Composer Spotlight: Camila Agosto
As we approach our February 2nd "Box Not Found: Stories" performance at the East Boston Public Library, we are extremely thrilled to have the chance to work with composer Camila Agosto. We will be premiering her new work, Paper House, written for us for bass clarinet and violin. Natalie had the opportunity to work with Camila during the 2016 Cortona Sessions For New Music, in Italy, premiering her work, Blemish, for string quartet. It was such a fantastic experience, and we knew that we wanted to continue our work with her for our Box Not Found: Stories program. We hope you enjoy our conversation with Camila, and we hope to see you on February 2nd!
1. Do you tell stories through music?
Yes, much of my work is based on personal experience and I find that fragments of my experiences become embedded within my music.
2. How would you compare storytelling to composition?
I feel that storytelling and composition are very similar and rely on an aural tradition of sharing work. A composer, much like a storyteller, incorporates drama, conflict, structure, and a narrative (be it thematic, fictional, or something more abstract) to connect and propel the work. Often the experience of listening to a story, much like listening to music, evokes a visceral experience and triggers the imagination of the listener to fill in the blanks. It is this collective experience of sharing a musical story that I find most compelling.
3. Can you tell us a little bit about the story you chose for your piece?
Within Paper House, I explore my experiences with a close family member working through PTSD, and the challenges it created in our relationship and my relationships with others. Often, when experiencing intense external pressures and erratically shifting relationships, I would create a world to escape within and re-center my mind. This world was my own, untouchable and indestructible by others. This piece provides a glimpse into the worlds that I think many of us create to escape the chaos. It is about the resiliency of our imagination and minds and that despite the changing landscape of our lives, the paper worlds we create still stand.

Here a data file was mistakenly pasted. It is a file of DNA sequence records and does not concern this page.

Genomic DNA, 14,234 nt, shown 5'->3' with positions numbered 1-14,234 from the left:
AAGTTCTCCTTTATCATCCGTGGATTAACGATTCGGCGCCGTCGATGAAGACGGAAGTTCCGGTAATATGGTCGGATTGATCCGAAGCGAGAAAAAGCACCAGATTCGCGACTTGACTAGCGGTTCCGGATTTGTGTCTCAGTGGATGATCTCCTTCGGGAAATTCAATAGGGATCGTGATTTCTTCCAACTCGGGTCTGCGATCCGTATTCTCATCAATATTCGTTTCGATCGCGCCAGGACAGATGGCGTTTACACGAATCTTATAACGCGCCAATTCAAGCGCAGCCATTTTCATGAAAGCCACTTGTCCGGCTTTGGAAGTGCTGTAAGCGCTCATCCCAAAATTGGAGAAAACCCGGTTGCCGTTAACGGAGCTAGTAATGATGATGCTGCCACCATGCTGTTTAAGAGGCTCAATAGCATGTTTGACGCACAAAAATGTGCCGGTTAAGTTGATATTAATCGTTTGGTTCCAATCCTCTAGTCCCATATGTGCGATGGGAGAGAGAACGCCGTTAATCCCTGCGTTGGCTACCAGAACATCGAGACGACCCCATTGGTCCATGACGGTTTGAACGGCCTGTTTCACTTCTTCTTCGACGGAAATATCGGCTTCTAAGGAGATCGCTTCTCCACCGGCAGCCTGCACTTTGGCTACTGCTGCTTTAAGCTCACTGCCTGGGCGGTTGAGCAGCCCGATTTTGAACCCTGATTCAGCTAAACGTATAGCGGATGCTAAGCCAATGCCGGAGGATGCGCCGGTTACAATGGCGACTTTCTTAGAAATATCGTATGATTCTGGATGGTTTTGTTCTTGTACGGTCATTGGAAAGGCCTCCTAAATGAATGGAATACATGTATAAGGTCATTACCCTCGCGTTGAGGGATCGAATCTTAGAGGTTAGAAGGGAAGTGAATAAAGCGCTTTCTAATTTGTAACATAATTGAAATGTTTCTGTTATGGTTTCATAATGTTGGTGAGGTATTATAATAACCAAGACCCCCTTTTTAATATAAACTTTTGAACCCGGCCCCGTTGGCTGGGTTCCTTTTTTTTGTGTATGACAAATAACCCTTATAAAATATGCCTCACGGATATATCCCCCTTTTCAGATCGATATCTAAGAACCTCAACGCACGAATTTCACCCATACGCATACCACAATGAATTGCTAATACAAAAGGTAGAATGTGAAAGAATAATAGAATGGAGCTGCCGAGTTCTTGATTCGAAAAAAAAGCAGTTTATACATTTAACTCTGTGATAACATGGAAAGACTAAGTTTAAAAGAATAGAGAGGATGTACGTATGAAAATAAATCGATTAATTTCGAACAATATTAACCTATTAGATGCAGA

4. Why is this story important to you?
I have found writing this piece to be a very cathartic process. While it is a very hard story for me to tell because it is not a story from my past but from my present, on-going life, I feel that the morals I’ve learned from my experiences have shaped me into the person I have become and carried me through some very challenging times.
5. Could you give us 3 of your favorite story books?
I love to read and have so many favorite stories! When I was younger I loved: the Harry Potter Series, Nancy Drew, A to Z Mystery Series, and Jane Austen. Now, I find that my tastes are still very similar but with a slightly new cast of characters: Jules Verne, Jane Austen (still my boo), Agatha Christie, to name a few. I can’t really narrow it down to specific titles because I find so much to like from much of these authors’ works.